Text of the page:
Most people would remember the neighbourhood of their childhood being cut by something unusual. The neighbourhood in which I grew up had a 4 feet diameter steel pipeline running right through it. I remember laying on it, hugging it, pressing my ear to steel that always stayed cold no matter how hot the sun was, wondering how something so colossal as the water supply to my whole city could be gushing under my torso, yet not make a sound.
The lives of most kids revolved around that water pipe easement. On BMX bikes or 70s dragsters we rode on the actual pipe or just beside it, to the shops, to the back entrance of our local primary school, to the creek where we built dirt jumps and secret enclosures, and to all of our friend’s houses. Kids whose houses weren’t on our pipe-line, formed other gangs, around whatever unusual thing cut a slice through their part of town.
In planned British new towns like Milton Keynes, as many greenways (or “redways”) were provided as there were roads. By design, the material substance of every road had an equal portion of dark matter in the form of a bike path, somewhere, for balance. But planned routes for bikes are burdened with high expectations. No demands were put on our pipe easement. I almost died there from alcohol poisoning when I was 13, and have never levelled blame at the pipeline. I saw an 11 year old girl pinned down and dry humped by a gang of my 11 year old classmates, centre frame in the photo above, and would blame them, not the pipeline. I saw a new kid run for his life from a mob who didn’t like his long hair, all in this easement, that in and of itself is benign. Whenever newspapers learn of offences like these on the redways of Milton Keynes, conservatives decry the whole idea as a disaster, never to be repeated elsewhere. Never mind that adolescents aren’t only dry-humped but killed by cars on the road. Cars are of the establishment. They’re allowed to kill children.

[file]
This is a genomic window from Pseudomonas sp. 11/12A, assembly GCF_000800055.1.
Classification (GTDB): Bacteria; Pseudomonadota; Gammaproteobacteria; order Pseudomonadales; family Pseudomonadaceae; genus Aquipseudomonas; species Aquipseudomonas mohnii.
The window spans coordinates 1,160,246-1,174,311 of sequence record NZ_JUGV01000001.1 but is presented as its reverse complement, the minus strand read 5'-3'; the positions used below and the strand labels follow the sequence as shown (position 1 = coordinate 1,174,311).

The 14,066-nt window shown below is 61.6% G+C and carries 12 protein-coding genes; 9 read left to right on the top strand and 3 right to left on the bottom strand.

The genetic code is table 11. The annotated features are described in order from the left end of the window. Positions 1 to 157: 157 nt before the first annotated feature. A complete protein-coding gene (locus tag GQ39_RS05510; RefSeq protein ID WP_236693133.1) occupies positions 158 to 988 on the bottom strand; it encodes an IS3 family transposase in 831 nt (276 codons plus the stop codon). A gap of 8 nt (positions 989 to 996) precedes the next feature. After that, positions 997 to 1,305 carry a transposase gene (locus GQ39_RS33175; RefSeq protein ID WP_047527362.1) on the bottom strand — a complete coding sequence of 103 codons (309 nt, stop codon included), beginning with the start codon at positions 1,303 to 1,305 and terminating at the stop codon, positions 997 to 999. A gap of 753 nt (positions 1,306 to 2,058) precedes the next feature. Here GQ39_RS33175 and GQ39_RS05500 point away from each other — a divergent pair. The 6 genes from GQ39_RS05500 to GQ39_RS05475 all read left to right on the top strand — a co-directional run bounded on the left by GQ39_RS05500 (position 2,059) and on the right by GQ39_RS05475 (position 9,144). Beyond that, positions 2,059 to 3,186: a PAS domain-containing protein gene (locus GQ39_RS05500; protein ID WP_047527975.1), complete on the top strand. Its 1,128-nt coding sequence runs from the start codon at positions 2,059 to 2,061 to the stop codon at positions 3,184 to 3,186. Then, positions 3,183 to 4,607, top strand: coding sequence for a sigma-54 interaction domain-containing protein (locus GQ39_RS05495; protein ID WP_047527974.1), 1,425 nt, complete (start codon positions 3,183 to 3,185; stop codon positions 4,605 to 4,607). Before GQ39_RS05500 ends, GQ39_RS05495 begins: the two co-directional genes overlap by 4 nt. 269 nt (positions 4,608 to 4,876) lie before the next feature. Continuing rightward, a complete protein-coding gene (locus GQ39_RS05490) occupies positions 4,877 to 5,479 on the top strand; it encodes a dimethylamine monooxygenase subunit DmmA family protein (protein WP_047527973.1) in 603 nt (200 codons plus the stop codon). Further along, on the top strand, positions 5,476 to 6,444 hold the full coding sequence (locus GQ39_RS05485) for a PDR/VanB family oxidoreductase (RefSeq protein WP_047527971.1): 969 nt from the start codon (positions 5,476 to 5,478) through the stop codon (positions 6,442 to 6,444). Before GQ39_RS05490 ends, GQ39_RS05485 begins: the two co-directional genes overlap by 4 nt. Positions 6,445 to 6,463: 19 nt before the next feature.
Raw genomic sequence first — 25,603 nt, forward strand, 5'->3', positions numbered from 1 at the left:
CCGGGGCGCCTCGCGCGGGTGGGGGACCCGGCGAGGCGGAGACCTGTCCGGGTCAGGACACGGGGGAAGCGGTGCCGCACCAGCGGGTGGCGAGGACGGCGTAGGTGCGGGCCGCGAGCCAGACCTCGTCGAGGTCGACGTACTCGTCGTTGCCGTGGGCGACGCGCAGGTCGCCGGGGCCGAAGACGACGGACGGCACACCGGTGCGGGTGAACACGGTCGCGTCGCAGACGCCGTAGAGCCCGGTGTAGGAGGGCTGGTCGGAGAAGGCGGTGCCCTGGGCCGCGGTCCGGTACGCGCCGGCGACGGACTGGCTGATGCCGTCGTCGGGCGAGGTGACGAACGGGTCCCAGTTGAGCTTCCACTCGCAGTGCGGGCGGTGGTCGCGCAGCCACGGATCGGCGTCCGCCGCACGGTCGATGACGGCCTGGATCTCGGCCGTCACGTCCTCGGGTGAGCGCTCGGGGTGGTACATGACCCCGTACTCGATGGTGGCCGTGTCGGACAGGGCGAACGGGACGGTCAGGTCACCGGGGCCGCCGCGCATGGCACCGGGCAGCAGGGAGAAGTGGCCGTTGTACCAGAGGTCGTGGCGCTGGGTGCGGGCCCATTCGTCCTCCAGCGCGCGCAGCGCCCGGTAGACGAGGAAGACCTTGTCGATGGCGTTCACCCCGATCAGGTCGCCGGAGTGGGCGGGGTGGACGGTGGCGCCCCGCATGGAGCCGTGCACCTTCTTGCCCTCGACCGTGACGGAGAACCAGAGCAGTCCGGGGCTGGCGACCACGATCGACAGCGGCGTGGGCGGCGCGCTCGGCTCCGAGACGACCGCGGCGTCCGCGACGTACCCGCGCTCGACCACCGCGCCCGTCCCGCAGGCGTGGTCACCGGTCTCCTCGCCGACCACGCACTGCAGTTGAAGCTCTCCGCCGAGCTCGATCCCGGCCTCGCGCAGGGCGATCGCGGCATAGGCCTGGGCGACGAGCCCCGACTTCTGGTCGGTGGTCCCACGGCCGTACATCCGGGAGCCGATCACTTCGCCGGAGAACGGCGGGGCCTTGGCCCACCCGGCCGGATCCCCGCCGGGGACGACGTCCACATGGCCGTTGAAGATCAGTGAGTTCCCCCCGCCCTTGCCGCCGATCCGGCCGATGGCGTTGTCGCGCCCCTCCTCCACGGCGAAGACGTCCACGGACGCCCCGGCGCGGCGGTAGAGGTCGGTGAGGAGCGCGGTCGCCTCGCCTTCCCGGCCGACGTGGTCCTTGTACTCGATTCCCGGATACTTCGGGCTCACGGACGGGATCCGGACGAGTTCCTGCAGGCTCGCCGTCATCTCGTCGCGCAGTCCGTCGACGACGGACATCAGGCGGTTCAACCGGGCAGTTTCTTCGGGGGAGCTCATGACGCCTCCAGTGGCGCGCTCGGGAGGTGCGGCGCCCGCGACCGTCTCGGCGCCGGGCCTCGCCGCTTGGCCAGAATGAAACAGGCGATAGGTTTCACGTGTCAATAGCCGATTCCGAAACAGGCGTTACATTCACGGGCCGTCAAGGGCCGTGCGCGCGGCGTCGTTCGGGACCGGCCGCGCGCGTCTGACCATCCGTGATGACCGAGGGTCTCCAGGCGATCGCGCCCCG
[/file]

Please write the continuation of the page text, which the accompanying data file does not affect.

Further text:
As for cycling, that’s the black man with his eye on their daughters. It’s the pest they can’t poison or trap. The establishment says cycling is juvenile, and delinquent, and will never countenance routes being left for it. The makers of cars, heart medications, hospitals, and hearses, have a script they would like us to stick to, and not skid mark with our bicycle tires. The establishment is too invested in machines to afford not to fight to the end to discredit cheap green shortcuts to mobility, such as our bikes, or non-vehicular paths crossing cities.
So there is something to be said, I believe, for us making cycling a cult thing at first. Sure, I would love to see cycling becoming mainstream, just not by decree or design. It doesn’t have to be Stock Aitken Waterman’s new number one hit, based on a formula lifted from Holland. It can be like REM, who spent years just being an awesome underground band, before all my brainless contemporaries got on the bandwagon.